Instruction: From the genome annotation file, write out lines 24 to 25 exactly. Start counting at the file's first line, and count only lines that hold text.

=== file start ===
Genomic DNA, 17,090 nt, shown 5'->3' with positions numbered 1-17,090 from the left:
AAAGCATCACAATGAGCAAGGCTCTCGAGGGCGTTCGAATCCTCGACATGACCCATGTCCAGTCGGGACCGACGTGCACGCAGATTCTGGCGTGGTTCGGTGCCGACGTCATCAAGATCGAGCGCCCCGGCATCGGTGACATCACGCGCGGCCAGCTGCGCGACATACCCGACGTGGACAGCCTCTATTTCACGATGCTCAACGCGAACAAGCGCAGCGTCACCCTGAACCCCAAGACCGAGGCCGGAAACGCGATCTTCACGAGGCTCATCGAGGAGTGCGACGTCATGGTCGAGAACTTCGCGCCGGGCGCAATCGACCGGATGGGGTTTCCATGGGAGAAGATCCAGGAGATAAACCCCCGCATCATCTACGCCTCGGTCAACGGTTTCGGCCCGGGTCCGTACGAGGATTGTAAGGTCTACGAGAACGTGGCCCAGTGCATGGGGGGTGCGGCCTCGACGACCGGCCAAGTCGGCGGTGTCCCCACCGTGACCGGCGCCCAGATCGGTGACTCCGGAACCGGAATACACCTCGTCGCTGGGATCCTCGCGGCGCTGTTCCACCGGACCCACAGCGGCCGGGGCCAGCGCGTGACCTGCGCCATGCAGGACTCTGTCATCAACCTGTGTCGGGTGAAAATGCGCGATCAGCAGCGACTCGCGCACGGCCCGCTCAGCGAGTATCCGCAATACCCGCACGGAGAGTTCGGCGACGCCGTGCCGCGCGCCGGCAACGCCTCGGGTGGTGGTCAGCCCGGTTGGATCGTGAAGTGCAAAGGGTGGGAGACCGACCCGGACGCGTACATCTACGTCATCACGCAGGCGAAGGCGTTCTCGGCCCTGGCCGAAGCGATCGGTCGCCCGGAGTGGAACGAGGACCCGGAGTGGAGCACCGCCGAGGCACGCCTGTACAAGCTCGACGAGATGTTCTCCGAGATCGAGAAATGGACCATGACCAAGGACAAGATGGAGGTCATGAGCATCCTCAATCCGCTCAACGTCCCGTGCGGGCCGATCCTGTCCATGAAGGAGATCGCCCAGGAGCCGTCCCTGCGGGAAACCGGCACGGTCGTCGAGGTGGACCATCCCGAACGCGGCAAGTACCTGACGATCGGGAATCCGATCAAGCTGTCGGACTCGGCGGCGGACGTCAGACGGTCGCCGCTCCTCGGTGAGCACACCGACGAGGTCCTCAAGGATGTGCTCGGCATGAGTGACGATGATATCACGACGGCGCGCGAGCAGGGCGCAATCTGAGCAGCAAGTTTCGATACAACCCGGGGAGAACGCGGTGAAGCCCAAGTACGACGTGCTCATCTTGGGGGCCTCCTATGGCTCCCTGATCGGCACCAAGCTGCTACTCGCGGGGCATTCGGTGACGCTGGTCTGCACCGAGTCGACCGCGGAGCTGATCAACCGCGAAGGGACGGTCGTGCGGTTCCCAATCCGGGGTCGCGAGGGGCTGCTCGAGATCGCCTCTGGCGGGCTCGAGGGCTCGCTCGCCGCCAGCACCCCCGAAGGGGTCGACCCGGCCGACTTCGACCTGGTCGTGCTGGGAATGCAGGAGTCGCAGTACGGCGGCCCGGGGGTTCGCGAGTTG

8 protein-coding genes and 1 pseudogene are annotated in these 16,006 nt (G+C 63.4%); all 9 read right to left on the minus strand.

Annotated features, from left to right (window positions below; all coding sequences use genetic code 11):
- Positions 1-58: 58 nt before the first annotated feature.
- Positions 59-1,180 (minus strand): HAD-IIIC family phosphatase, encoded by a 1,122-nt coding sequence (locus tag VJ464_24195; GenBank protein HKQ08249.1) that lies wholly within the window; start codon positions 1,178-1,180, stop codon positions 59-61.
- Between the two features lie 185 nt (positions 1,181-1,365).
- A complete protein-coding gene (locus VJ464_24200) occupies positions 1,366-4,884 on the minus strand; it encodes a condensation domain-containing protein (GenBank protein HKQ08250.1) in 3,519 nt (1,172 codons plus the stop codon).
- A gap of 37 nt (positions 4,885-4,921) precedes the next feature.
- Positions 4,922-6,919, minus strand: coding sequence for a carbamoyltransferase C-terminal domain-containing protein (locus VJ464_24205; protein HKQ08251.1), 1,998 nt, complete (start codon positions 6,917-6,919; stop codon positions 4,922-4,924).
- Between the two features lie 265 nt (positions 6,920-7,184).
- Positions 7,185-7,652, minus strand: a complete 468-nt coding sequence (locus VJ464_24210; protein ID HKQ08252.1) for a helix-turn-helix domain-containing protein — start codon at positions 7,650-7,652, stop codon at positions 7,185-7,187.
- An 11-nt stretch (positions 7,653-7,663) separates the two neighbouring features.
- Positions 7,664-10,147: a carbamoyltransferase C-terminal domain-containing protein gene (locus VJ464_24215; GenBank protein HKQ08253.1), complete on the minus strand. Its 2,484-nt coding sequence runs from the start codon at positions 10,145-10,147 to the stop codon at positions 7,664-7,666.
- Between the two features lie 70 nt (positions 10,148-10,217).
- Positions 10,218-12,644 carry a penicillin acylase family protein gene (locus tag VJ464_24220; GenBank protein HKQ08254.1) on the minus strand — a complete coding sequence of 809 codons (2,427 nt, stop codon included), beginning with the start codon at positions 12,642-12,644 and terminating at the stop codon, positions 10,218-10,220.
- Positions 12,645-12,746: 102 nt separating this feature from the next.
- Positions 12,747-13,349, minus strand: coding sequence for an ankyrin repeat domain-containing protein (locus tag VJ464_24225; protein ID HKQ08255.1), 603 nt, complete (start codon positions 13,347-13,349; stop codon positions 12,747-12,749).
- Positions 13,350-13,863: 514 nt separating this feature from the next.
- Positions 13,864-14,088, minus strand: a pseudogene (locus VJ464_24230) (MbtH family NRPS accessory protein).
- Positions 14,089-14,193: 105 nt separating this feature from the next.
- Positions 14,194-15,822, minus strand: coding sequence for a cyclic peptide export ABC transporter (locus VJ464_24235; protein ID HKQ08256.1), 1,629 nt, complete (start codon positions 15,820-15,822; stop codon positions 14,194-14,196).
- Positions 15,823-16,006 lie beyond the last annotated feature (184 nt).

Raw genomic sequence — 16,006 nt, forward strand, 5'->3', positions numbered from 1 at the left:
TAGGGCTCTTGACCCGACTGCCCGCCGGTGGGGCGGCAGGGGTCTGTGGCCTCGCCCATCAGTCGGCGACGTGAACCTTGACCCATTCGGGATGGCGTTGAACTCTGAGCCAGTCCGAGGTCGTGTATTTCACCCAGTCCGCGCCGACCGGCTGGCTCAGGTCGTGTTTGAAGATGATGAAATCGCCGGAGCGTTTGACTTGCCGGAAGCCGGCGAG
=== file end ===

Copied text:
Raw genomic sequence — 16,006 nt, forward strand, 5'->3', positions numbered from 1 at the left:
TAGGGCTCTTGACCCGACTGCCCGCCGGTGGGGCGGCAGGGGTCTGTGGCCTCGCCCATCAGTCGGCGACGTGAACCTTGACCCATTCGGGATGGCGTTGAACTCTGAGCCAGTCCGAGGTCGTGTATTTCACCCAGTCCGCGCCGACCGGCTGGCTCAGGTCGTGTTTGAAGATGATGAAATCGCCGGAGCGTTTGACTTGCCGGAAGCCGGCGAG